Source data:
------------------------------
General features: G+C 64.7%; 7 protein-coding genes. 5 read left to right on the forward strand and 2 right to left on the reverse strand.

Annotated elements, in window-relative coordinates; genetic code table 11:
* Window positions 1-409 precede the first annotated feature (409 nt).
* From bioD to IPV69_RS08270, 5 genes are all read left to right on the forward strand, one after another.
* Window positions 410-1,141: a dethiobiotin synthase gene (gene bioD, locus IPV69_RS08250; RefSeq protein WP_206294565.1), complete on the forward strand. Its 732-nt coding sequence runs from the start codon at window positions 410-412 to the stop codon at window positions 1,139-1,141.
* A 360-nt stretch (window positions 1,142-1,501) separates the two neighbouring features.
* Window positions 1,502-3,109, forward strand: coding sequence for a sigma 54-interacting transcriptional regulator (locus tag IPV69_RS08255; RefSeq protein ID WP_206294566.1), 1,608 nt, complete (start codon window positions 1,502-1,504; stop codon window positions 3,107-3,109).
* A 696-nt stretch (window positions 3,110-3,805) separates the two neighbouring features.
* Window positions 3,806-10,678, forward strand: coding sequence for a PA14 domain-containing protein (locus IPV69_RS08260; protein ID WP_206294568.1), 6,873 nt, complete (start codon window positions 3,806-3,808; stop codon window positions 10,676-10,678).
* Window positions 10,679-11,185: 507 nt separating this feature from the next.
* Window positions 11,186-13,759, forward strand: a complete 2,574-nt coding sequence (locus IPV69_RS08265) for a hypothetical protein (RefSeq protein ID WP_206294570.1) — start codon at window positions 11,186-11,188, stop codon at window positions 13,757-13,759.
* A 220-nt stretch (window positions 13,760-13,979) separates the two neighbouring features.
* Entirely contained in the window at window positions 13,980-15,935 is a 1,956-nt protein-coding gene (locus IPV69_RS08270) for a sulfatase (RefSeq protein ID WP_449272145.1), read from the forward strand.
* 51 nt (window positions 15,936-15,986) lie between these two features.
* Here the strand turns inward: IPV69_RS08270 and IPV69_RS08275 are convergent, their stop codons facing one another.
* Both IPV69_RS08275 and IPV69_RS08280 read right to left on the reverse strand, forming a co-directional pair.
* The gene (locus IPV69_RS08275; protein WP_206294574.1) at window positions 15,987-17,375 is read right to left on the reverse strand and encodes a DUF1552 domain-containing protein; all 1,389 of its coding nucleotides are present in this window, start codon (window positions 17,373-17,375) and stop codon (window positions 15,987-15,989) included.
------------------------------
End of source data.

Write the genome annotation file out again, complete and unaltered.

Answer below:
General features: G+C 64.7%; 7 protein-coding genes. 5 read left to right on the forward strand and 2 right to left on the reverse strand.

Annotated elements, in window-relative coordinates; genetic code table 11:
* Window positions 1-409 precede the first annotated feature (409 nt).
* From bioD to IPV69_RS08270, 5 genes are all read left to right on the forward strand, one after another.
* Window positions 410-1,141: a dethiobiotin synthase gene (gene bioD, locus IPV69_RS08250; RefSeq protein WP_206294565.1), complete on the forward strand. Its 732-nt coding sequence runs from the start codon at window positions 410-412 to the stop codon at window positions 1,139-1,141.
* A 360-nt stretch (window positions 1,142-1,501) separates the two neighbouring features.
* Window positions 1,502-3,109, forward strand: coding sequence for a sigma 54-interacting transcriptional regulator (locus tag IPV69_RS08255; RefSeq protein ID WP_206294566.1), 1,608 nt, complete (start codon window positions 1,502-1,504; stop codon window positions 3,107-3,109).
* A 696-nt stretch (window positions 3,110-3,805) separates the two neighbouring features.
* Window positions 3,806-10,678, forward strand: coding sequence for a PA14 domain-containing protein (locus IPV69_RS08260; protein ID WP_206294568.1), 6,873 nt, complete (start codon window positions 3,806-3,808; stop codon window positions 10,676-10,678).
* Window positions 10,679-11,185: 507 nt separating this feature from the next.
* Window positions 11,186-13,759, forward strand: a complete 2,574-nt coding sequence (locus IPV69_RS08265) for a hypothetical protein (RefSeq protein ID WP_206294570.1) — start codon at window positions 11,186-11,188, stop codon at window positions 13,757-13,759.
* A 220-nt stretch (window positions 13,760-13,979) separates the two neighbouring features.
* Entirely contained in the window at window positions 13,980-15,935 is a 1,956-nt protein-coding gene (locus IPV69_RS08270) for a sulfatase (RefSeq protein ID WP_449272145.1), read from the forward strand.
* 51 nt (window positions 15,936-15,986) lie between these two features.
* Here the strand turns inward: IPV69_RS08270 and IPV69_RS08275 are convergent, their stop codons facing one another.
* Both IPV69_RS08275 and IPV69_RS08280 read right to left on the reverse strand, forming a co-directional pair.
* The gene (locus IPV69_RS08275; protein WP_206294574.1) at window positions 15,987-17,375 is read right to left on the reverse strand and encodes a DUF1552 domain-containing protein; all 1,389 of its coding nucleotides are present in this window, start codon (window positions 17,373-17,375) and stop codon (window positions 15,987-15,989) included.